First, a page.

FOX Soccer’s lead analyst reflects on the latest news in and around English soccer.
On Saturday, England hosts world champion Spain at one of the most famous grounds in the world, but before getting to the Three Lions, I want to start with another of England’s most famous venues: a topic that’s grabbed headlines this week; a story that’s very close to my heart.
This week, Newcastle announced St. James’ Park would be renamed Sports Direct Arena. Speaking from the point of view of a supporter and former captain, an official name can only go so far. The ground will always be St. James’ Park. Put any name you want on the building, but in our hearts, we know it as St. James’.
Still, I understand the economy. The club is trying to generate more income, and that’s the modern game. These things are happening everywhere, and Newcastle’s not immune to it. That, I get.
The part I don’t understand is the timing. Right now, everything is going well at the club. The team’s off to a great start: still undefeated through 11 matches in league. They’ve got some big games coming up – games they were set to meet with a lot of positivity. Everything was progressing as well as you could have imagined.
And that’s what made the timing so strange. It’s a down moment for a club that has experienced nothing but ups this season. The announcement distracts from all the good that’s happening on the pitch, and it’s given supporters a reason to feel negative. The club could have picked another time to make the change.
When this announcement was made, a lot of supporters looked to the ownership. For me, Mike Ashley’s done a lot of good at Newcastle. He stood by the club when they were relegated, and he got them back to the Premier League a year later. He’s invested in the team and deserves some credit for the place they’re in now. Still, I see an announcement like this and I wonder about the thinking behind it.
If it were a situation like the Emirates Stadium, that would be different. That was a huge move that redefined the future for Arsenal. Renaming St. James’ Park is not on that level. The money Newcastle’s bringing in is nothing compared to that kind of project. For the money they’re getting, you have to wonder if it’s worth the change.
Life goes on, though, no matter the name on the venue, but I already know the 52,000-plus will be in full voice next home game, singing "St. James’ Park." And I can already imagine what will be going through Alan Pardew’s head: "Oh, no. Not this, again."
But that’s still a ways off. Newcastle isn’t back home until December 3 against Chelsea. For now, England’s back in action, where there’s lots to discuss ahead of Saturday’s match (live, 12 p.m. Eastern, FOX Soccer).
The poppy saga
I had 3000-4000 Newcastle fans on Twitter sharing their protests with me. They couldn’t believe FIFA’s initial decision to prevent England from wearing the poppy on their kits. Thankfully, common sense prevailed; though one man should be singled out for his part in bringing about the change.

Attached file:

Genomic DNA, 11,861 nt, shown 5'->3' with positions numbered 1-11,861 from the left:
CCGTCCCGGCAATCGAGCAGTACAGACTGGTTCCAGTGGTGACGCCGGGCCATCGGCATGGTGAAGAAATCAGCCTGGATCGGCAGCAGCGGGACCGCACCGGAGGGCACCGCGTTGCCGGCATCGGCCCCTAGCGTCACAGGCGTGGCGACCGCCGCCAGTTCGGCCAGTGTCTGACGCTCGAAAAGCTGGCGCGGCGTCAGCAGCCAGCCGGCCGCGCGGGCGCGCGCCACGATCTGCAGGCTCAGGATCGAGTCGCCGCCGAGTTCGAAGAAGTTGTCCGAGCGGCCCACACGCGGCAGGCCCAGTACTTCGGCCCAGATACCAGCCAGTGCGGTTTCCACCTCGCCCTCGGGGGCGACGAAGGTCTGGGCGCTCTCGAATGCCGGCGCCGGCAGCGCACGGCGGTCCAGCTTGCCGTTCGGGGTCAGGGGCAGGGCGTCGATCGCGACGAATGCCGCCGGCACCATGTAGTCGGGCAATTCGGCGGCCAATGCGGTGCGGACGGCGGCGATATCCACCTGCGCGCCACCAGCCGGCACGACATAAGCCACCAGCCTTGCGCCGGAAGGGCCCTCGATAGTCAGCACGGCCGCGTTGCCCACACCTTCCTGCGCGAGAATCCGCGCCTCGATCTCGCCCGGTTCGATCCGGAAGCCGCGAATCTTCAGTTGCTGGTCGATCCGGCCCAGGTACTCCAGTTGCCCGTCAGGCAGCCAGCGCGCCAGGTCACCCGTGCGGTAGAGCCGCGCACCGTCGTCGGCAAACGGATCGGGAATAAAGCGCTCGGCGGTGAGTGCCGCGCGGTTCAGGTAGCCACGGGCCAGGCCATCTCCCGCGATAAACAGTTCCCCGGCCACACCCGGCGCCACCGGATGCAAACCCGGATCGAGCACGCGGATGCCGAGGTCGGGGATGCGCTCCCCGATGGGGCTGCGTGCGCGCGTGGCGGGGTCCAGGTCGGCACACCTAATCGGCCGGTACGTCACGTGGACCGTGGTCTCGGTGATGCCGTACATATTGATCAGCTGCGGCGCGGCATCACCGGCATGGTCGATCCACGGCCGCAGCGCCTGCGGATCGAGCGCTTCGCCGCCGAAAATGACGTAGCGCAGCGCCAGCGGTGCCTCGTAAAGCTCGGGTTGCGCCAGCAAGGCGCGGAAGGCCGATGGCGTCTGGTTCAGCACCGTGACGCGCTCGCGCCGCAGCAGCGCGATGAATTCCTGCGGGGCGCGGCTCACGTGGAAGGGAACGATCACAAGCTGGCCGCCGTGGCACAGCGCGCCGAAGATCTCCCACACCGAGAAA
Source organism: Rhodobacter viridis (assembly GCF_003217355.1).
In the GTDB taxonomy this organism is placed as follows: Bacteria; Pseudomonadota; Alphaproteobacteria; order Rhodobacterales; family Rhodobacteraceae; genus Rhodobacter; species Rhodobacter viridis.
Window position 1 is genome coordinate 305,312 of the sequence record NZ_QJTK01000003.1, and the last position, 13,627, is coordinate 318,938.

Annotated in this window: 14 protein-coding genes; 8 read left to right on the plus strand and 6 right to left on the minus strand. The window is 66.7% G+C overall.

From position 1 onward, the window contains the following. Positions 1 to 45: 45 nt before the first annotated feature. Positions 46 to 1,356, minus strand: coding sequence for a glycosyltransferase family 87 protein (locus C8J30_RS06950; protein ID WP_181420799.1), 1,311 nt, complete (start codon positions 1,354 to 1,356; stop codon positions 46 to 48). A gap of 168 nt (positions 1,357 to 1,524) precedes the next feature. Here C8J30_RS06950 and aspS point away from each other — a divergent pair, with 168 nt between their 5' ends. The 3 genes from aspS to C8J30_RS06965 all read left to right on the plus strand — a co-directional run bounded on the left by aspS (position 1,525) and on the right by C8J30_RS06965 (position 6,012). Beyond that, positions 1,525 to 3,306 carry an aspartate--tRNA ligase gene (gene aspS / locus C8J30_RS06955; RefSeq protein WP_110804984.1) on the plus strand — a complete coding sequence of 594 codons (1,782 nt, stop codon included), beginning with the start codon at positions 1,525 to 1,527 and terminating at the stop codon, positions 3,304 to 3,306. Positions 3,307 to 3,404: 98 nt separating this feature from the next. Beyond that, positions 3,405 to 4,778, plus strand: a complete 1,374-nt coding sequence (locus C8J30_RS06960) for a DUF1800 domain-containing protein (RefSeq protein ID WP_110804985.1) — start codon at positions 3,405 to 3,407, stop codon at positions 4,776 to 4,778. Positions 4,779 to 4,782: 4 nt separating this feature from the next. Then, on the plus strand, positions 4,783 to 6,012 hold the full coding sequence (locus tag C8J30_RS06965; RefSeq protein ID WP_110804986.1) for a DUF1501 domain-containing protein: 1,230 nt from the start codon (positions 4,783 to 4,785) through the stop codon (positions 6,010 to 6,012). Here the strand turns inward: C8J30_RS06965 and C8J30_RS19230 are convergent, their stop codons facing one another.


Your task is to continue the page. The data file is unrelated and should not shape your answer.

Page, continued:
Prince William showed great leadership in stepping forward, writing FIFA, and appealing for their reversal. The poppy’s a way for the team to observe a very special day for England and the world – a day we can all share in, remembering the people we honor. Prince William deserves a lot of credit for quickly strong taking action to sure the team was able to take part in that remembrance.
Rooney appeal as obvious decision
England’s going to be wearing the poppy on their armbands, but Wayne Rooney won’t be on the pitch to share in the occasion. He’s been left out by Fabio Capello and, as of now, stands to miss the group stage of next year’s Euro. The FA did decide to appeal his three-match ban, so there’s a chance Rooney could see some time before a knockout round.
To me, appealing was the obvious decision. You don’t want to be frivolous about these things, but the FA needed to stand their ground. Given the player in question, the appeal is worth it. Rooney is just that important to the team.
Beyond the suspension – whether it’s just or excessive – tournaments like these should have their best players playing. Debate all you want about where Rooney falls among the best, but he is one of them. He’ll be one of the stars in Poland and Ukraine, and the more times everybody gets to see him, the better.
My fingers are crossed, but I’m not holding my breath. It’s not often you see these types of rulings overturned. The process is worth the FA’s time, but it’s still a long shot.
Deserved honor for Frank Lampard
But for better news, I want to finish with some thoughts about Frank Lampard, who has been named captain for the Spain match. There are few honors greater than wearing the armband for your country, and for Frank, it’s well deserved. I know Frank, I know his family, and I know he’ll feel this is a great honor. He’s been one of the best players of his generation and a magnificent servant to England. It will be a pleasure to see him walk out at Wembley with the armband, poppy and all.
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